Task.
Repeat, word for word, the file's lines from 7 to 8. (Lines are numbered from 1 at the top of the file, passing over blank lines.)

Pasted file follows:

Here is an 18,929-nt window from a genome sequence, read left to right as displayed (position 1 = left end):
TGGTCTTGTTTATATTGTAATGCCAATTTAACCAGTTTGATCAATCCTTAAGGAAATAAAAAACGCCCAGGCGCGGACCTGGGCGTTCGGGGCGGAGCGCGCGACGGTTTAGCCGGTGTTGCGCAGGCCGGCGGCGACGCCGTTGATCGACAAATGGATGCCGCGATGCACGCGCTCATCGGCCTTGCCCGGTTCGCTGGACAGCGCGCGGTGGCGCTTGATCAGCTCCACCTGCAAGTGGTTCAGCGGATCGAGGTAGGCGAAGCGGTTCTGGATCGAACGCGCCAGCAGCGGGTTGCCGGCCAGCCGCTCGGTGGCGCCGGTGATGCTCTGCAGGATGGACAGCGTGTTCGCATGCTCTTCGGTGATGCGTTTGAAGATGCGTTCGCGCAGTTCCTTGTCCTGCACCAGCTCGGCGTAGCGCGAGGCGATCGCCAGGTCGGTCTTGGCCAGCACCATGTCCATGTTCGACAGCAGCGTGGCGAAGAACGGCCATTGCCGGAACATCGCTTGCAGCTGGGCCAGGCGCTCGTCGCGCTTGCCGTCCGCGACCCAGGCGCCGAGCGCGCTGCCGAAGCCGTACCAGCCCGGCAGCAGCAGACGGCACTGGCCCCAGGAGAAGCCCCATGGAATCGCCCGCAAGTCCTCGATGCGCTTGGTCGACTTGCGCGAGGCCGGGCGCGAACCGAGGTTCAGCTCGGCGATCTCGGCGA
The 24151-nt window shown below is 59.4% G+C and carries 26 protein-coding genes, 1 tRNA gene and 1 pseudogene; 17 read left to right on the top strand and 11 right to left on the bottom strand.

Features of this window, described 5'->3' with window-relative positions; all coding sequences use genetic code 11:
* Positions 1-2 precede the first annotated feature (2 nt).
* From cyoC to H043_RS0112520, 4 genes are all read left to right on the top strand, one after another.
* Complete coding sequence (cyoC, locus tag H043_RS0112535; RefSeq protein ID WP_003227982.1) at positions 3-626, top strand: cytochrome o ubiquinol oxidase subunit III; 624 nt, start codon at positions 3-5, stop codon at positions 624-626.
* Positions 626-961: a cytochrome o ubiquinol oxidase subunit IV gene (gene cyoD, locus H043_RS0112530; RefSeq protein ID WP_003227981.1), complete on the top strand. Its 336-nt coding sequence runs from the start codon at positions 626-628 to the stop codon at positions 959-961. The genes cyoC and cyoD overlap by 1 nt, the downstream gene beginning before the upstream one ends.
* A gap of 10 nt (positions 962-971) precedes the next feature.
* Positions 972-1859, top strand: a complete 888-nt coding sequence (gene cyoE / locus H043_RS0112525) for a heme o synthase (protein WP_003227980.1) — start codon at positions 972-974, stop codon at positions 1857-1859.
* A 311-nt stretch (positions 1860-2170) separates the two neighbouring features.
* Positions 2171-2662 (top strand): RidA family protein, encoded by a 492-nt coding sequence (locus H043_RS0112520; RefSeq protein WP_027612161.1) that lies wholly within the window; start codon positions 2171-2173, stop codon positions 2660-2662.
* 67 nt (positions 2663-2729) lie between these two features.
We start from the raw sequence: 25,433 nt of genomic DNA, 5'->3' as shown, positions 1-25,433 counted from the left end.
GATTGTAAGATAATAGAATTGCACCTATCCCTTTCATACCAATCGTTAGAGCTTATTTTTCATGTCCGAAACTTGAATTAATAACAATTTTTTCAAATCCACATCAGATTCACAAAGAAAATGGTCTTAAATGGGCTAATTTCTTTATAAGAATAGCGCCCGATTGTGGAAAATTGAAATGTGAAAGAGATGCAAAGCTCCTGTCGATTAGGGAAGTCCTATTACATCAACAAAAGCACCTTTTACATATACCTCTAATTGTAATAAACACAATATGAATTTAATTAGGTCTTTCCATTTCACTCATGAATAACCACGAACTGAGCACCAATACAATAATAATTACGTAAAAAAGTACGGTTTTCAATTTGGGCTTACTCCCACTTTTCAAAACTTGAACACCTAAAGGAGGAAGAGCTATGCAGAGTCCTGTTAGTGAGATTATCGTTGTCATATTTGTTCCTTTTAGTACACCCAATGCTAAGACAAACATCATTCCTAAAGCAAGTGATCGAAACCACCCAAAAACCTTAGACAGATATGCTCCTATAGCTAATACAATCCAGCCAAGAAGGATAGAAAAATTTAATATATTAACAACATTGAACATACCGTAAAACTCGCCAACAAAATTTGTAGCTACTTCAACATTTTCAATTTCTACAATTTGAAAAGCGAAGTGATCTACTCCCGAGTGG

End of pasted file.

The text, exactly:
* Complete coding sequence (cyoC, locus tag H043_RS0112535; RefSeq protein ID WP_003227982.1) at positions 3-626, top strand: cytochrome o ubiquinol oxidase subunit III; 624 nt, start codon at positions 3-5, stop codon at positions 624-626.
* Positions 626-961: a cytochrome o ubiquinol oxidase subunit IV gene (gene cyoD, locus H043_RS0112530; RefSeq protein ID WP_003227981.1), complete on the top strand. Its 336-nt coding sequence runs from the start codon at positions 626-628 to the stop codon at positions 959-961. The genes cyoC and cyoD overlap by 1 nt, the downstream gene beginning before the upstream one ends.